But more interestingly, and hopefully, there’s the recently released early concept art, for…. some version of Hellraiser, at some point of production, indicating just how much the conceptual team truly got what Hellraiser should be.
“In July Paul Gerrard and Mike Le Han produced a teaser trailer to accompany the pitch document which has many more conceptual designs that revision Hellraiser. Paul designed the new look for Pinhead and was production designer on the shoot and Le Han pulled in all of his film resources and directed the teaser on the new Alex 4:3 camera with anamorphic lenses.
With a crew of 47 an over 100 bloodied extras, the shoot was completed and is now in the depths of post production with a massive amount of VFX work being undertaken. Method Studios, Fugitive Studios and Flipbook Animation are helming the chi/VFX with the talented Glen Southern designing the new Hellraiser box.
When the teaser is complete they’ll be presenting it to Dimension Films along with an outline of the first film story and conceptual art pitch document with the hope to work on rebooting the Hell raiser franchise and bringing it into the 21st Century.”
That art is amazing. Some of it looks like a re-imagination of the Hell we saw in Hellbound: Hellraiser 2, which in my opinion, is the best of the series. Even concept art like this is something I’m chomping at the bit to see, because the Hellraiser franchise is one that is just begging to be brought back to life, with a creative mind behind it to explore all the brilliant ideas put out by the first two films. Hopefully, someone will pick it up soon, and make it happen for real this time.
You heard me, Ryan Reynolds has been cast as Connor Macleod in the Highlander remake. For many, apparently this is a bad thing, but I’ve always had a history of loving Ryan Reynolds, and I always look forward to seeing
his abs him in anything I watch. I think he’s a perfectly fine actor, and has comedic chops, which I’d argue are the same set of skills you need to act well in drama.
While other details about the film have yet to surface, like who will be playing Juan Villalobos-Ramirez, the immortal Spanish-Egyptian-Scotsman, or The Kurgan, I’m positive those details will come soon, and at the very least, will be interesting. I’m happy the movie is being remade, and I’m looking forward to seeing how they handle the concepts of The Prize, The Gathering, and brutal decapitations being a main plot point. The only way they could screw this up, would be by trying to somehow have covers of Queen as the soundtrack. Either license the original soundtrack entirely, or get a totally new composer to write a new score. Queen or bust.
As many of you probably know, Highlander is the quintessential cult movie favorite. An argument could be made that in a way, it was the reverse Firefly of its time. It started out as a fantasy film that was clearly only meant to be one movie, but showcased a world and mythology so evocative and thought-provoking, people just had to go and make a sequel and screw it up by making them aliens. That then led to further sequels that retconned that detail, and a directors cut that tried to redeem that inane writing decision, and ultimately led to the franchise getting its own series, that built its own intricate mythology that contradicted the movies canon, and led to yet another movie sequel, that confusingly attempted to bridge the two sets of continuity in a way that left everyone feeling awkward. Being a Highlander fan has always been difficult because of this, and the thoughts of any more sequels generally brings a headache as we all try to retrofit everything into the tangled web of sub-continuity and pseudo-explanations for concepts such as The Watchers, or just what the hell The Prize is in the first place.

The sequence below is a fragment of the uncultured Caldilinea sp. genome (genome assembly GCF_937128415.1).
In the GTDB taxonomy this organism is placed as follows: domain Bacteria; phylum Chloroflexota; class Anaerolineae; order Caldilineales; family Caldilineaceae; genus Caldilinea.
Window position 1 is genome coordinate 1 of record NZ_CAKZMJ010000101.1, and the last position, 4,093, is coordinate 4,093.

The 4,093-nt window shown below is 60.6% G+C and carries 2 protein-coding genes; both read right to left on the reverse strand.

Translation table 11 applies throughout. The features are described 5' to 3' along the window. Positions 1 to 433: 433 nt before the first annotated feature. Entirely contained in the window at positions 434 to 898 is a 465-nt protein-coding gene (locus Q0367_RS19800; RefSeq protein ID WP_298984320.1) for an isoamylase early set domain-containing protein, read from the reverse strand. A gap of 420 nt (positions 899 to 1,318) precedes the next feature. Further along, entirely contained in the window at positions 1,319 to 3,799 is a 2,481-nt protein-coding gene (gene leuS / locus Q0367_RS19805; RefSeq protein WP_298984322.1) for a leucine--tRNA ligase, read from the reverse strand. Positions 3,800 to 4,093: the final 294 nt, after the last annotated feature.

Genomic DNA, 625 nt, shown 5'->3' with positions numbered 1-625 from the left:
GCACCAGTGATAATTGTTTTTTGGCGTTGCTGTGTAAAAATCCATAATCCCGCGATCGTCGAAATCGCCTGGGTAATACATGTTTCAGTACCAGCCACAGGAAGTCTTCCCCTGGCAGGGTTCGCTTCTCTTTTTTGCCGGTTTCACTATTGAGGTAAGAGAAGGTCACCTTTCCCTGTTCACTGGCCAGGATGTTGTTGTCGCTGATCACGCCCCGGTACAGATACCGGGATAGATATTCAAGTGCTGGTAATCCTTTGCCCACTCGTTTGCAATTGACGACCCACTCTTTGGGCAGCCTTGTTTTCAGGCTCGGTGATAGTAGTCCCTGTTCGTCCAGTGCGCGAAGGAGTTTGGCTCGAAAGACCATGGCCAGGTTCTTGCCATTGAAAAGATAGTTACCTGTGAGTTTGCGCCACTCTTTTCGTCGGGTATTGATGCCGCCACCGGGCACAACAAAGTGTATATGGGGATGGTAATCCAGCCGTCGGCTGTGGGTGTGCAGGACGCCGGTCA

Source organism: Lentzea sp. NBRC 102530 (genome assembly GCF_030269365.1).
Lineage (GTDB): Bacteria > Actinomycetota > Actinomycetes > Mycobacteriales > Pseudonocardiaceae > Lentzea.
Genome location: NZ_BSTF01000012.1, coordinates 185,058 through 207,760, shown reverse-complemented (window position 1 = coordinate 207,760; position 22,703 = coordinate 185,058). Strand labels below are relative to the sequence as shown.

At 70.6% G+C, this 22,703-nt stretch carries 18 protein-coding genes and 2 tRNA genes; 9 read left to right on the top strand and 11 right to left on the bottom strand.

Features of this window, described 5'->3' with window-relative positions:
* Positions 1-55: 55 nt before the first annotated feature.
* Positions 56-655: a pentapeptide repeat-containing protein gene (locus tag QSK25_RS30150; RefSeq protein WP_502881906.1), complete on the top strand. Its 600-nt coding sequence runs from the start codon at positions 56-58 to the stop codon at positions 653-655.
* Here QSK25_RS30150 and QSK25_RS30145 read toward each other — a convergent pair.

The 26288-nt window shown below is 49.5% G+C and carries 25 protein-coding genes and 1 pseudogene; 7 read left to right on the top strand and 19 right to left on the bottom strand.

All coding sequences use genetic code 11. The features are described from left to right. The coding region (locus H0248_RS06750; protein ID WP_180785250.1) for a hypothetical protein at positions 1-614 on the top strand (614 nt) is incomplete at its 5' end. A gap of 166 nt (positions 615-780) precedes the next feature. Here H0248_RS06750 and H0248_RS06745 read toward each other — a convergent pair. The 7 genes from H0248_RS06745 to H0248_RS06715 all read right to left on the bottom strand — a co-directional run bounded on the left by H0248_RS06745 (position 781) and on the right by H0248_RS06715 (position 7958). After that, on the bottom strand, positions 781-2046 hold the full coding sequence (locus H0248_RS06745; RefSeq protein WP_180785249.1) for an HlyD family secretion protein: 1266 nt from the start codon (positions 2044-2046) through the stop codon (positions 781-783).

Thankfully, someone in Hollywood saw the franchise, realized another sequel was a lousy idea, and took it to its obvious and necessary conclusion: REMAKE TIME BABY! Remakes are trendy now sure, but there is a place for them. Some movies get so clustered with badness that a remake/reboot is the only way to give a franchise some new lifeblood (Batman), and others are genuinely good retellings of a story that takes it in a new and exciting direction (1982’s The Thing), while others are more akin to re-adaptations of the source material it came from (2012’s Total Recall). So it stands to reason that Highlander lies somewhere in between the reboot/new exciting direction remake clause, and while many of my colleagues here at Grizzlybomb have lamented the decision to cast him, I’m Pro-Ryan Reynolds in this remake.
Also can you imagine Ryan Reynolds trying on a scottish accent? AMAZING.
Interesting news arrives as the cast from the remake of 1981’s The Evil Dead, is finally rounded up by Sam Raimi. Initially helming the project with himself in place as director, he has picked a new director, and finalized the cast, who will make up the unfortunate victims of the dark forces lurking in our favorite evil cabin in the woods. The cast themselves are young upstarts who have all had various small roles in television and a few movies, the most notable of which being Jane Levy, who some might know from ABC’s Suburgatory, and Jessica Lucas, who you’d recognize as ‘Lily’ from 2008’s Cloverfield. The original lead of the film, was going to be Lilly Collins of Priest and The Blind Side fame, but scheduling problems led to Jane Levy being given the role. Along with newly chosen first time director Fede Alvarez, the new Evil Dead won’t be lacking fresh blood. So to speak.